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Lookup NU author(s): Alessandro Giampieri,
Dr Mohammad Royapoor,
Dr Andrew SmallboneORCiD,
Professor Tony Roskilly
This work is licensed under a Creative Commons Attribution-NonCommercial 4.0 International License (CC BY-NC 4.0).
Thermo-chemical potential of absorption and desorption is highly promising to capture and use residual heat at low-temperature ranges. Due to loss-free transport and storage of the captured energy potential, medium- to long distance transport and medium-term storage offer interesting potentials to utilise residual heat. As such, there is an opportunity to develop networks at scales up to district heating level which utilises thermo-chemical fluids rather than water as the main working medium. This paper will give an introduction to the technology that can provide heating, cooling and drying in one multiservice network and examine its economic dimension. The humidification/dehumidification properties of liquid desiccants and how they can be applied to the heating and cooling of residential and commercial buildings are described. In addition, the characterisation of the free-loss storage capacity of this technology is undertaken and presented in terms of how this system can employ the utilisation of low-grade heat from industrial processes and low-temperature renewable energies. Finally, an economic assessment of conventional versus thermo-chemical solutions for heat storage and transfer is offered. The conventional technologies for heating, cooling and drying applications form the background for an economic comparison. The aim of the economic comparison is to show the benefits of the thermo-chemical technology for the key stakeholders involved in such a network, providing evidence that thermo-chemical network technology offers a commercially viable opportunity Among the several possible employments of the technology, it has been estimated that particularly for residential heating/cooling, industrial drying and greenhouses the thermo-chemical networks result to be feasible systems with a payback period relatively small (between 2 and 5 years).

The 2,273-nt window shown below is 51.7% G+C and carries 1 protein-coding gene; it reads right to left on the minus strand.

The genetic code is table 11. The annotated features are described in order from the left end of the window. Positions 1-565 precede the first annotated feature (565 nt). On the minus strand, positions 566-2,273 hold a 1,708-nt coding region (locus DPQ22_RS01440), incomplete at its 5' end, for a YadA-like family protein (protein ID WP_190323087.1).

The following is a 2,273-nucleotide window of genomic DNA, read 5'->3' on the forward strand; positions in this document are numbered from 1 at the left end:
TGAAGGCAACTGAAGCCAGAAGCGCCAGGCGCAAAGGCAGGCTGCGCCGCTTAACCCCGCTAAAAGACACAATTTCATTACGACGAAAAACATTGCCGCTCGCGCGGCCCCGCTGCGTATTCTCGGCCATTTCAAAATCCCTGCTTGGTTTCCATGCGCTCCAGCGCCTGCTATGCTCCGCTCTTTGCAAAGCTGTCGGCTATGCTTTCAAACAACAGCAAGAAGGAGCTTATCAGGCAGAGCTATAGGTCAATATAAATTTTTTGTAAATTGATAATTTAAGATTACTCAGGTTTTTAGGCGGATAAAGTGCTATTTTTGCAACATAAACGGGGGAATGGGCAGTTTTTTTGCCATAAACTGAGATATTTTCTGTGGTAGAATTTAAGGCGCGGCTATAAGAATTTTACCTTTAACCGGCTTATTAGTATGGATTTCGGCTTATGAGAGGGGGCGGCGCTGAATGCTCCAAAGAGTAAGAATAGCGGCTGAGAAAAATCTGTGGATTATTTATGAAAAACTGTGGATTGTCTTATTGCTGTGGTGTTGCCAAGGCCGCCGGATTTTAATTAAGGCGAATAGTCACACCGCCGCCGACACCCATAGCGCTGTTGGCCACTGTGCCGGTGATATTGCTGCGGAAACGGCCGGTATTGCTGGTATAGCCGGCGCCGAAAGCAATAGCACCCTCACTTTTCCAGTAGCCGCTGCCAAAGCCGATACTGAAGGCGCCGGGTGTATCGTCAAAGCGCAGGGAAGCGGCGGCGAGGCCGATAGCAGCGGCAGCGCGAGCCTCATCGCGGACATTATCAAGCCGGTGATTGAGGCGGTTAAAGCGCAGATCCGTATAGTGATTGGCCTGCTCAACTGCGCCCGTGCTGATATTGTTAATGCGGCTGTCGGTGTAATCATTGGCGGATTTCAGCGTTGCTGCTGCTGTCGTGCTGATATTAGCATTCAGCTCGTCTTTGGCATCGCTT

Author(s): Giampieri A, Buchholz M, Geyer P, Bucholz R, Engel C, Royapoor M, Smallbone A, Roskilly T
Publication type: Conference Proceedings (inc. Abstract)
Publication status: Published
Conference Name: 4th Sustainable Thermal Energy Management International Conference (SusTEM2017)
Year of Conference: 2017
Print publication date: 28/06/2017
Acceptance date: 01/06/2017
Date deposited: 23/08/2017